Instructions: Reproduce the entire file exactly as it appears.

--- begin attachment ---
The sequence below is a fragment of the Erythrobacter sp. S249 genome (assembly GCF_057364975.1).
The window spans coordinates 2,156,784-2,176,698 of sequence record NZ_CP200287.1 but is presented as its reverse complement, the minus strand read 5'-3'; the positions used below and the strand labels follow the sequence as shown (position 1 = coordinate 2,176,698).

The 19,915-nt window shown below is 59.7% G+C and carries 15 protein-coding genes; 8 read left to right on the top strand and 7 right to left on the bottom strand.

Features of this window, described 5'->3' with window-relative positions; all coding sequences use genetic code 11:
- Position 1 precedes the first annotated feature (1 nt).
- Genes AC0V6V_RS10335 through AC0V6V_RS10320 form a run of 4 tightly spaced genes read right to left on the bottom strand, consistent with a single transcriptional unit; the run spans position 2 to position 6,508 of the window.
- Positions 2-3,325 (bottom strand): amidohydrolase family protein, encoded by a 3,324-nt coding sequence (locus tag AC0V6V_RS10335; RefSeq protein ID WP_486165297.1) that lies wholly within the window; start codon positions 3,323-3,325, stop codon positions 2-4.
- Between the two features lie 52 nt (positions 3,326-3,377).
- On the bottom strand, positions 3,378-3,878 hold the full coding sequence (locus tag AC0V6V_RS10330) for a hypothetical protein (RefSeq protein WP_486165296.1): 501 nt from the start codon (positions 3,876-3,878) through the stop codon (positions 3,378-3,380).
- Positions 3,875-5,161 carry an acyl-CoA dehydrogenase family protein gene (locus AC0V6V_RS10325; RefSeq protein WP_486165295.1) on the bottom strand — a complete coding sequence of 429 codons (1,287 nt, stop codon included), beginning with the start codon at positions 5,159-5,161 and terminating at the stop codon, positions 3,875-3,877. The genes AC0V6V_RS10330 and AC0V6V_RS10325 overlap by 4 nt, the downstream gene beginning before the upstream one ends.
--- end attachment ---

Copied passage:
The sequence below is a fragment of the Erythrobacter sp. S249 genome (assembly GCF_057364975.1).
The window spans coordinates 2,156,784-2,176,698 of sequence record NZ_CP200287.1 but is presented as its reverse complement, the minus strand read 5'-3'; the positions used below and the strand labels follow the sequence as shown (position 1 = coordinate 2,176,698).

The 19,915-nt window shown below is 59.7% G+C and carries 15 protein-coding genes; 8 read left to right on the top strand and 7 right to left on the bottom strand.

Features of this window, described 5'->3' with window-relative positions; all coding sequences use genetic code 11:
- Position 1 precedes the first annotated feature (1 nt).
- Genes AC0V6V_RS10335 through AC0V6V_RS10320 form a run of 4 tightly spaced genes read right to left on the bottom strand, consistent with a single transcriptional unit; the run spans position 2 to position 6,508 of the window.
- Positions 2-3,325 (bottom strand): amidohydrolase family protein, encoded by a 3,324-nt coding sequence (locus tag AC0V6V_RS10335; RefSeq protein ID WP_486165297.1) that lies wholly within the window; start codon positions 3,323-3,325, stop codon positions 2-4.
- Between the two features lie 52 nt (positions 3,326-3,377).
- On the bottom strand, positions 3,378-3,878 hold the full coding sequence (locus tag AC0V6V_RS10330) for a hypothetical protein (RefSeq protein WP_486165296.1): 501 nt from the start codon (positions 3,876-3,878) through the stop codon (positions 3,378-3,380).
- Positions 3,875-5,161 carry an acyl-CoA dehydrogenase family protein gene (locus AC0V6V_RS10325; RefSeq protein WP_486165295.1) on the bottom strand — a complete coding sequence of 429 codons (1,287 nt, stop codon included), beginning with the start codon at positions 5,159-5,161 and terminating at the stop codon, positions 3,875-3,877. The genes AC0V6V_RS10330 and AC0V6V_RS10325 overlap by 4 nt, the downstream gene beginning before the upstream one ends.